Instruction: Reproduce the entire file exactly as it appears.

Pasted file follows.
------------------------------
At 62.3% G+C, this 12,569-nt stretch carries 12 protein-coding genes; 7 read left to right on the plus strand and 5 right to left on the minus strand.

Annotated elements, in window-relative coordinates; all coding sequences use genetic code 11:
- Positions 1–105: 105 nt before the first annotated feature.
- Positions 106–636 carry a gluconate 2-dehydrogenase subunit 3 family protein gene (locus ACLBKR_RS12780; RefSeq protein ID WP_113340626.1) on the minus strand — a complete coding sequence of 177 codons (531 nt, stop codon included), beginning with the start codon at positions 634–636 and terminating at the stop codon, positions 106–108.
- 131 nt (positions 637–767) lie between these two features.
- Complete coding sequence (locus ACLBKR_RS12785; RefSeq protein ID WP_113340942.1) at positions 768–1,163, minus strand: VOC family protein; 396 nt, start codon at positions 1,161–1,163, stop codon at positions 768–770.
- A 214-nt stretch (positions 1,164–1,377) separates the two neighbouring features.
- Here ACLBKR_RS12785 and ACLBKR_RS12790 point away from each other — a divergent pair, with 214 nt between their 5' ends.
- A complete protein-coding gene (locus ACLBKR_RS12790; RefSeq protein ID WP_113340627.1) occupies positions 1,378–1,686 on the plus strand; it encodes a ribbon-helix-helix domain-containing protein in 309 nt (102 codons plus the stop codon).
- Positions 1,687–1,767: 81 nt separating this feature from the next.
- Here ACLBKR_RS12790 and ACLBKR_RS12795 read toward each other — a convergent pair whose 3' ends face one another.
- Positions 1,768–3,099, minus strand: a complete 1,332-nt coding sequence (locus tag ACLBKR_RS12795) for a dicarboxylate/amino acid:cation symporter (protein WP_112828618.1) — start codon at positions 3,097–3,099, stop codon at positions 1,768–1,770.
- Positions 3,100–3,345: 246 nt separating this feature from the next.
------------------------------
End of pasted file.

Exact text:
At 62.3% G+C, this 12,569-nt stretch carries 12 protein-coding genes; 7 read left to right on the plus strand and 5 right to left on the minus strand.

Annotated elements, in window-relative coordinates; all coding sequences use genetic code 11:
- Positions 1–105: 105 nt before the first annotated feature.
- Positions 106–636 carry a gluconate 2-dehydrogenase subunit 3 family protein gene (locus ACLBKR_RS12780; RefSeq protein ID WP_113340626.1) on the minus strand — a complete coding sequence of 177 codons (531 nt, stop codon included), beginning with the start codon at positions 634–636 and terminating at the stop codon, positions 106–108.
- 131 nt (positions 637–767) lie between these two features.
- Complete coding sequence (locus ACLBKR_RS12785; RefSeq protein ID WP_113340942.1) at positions 768–1,163, minus strand: VOC family protein; 396 nt, start codon at positions 1,161–1,163, stop codon at positions 768–770.
- A 214-nt stretch (positions 1,164–1,377) separates the two neighbouring features.
- Here ACLBKR_RS12785 and ACLBKR_RS12790 point away from each other — a divergent pair, with 214 nt between their 5' ends.
- A complete protein-coding gene (locus ACLBKR_RS12790; RefSeq protein ID WP_113340627.1) occupies positions 1,378–1,686 on the plus strand; it encodes a ribbon-helix-helix domain-containing protein in 309 nt (102 codons plus the stop codon).
- Positions 1,687–1,767: 81 nt separating this feature from the next.
- Here ACLBKR_RS12790 and ACLBKR_RS12795 read toward each other — a convergent pair whose 3' ends face one another.
- Positions 1,768–3,099, minus strand: a complete 1,332-nt coding sequence (locus tag ACLBKR_RS12795) for a dicarboxylate/amino acid:cation symporter (protein WP_112828618.1) — start codon at positions 3,097–3,099, stop codon at positions 1,768–1,770.
- Positions 3,100–3,345: 246 nt separating this feature from the next.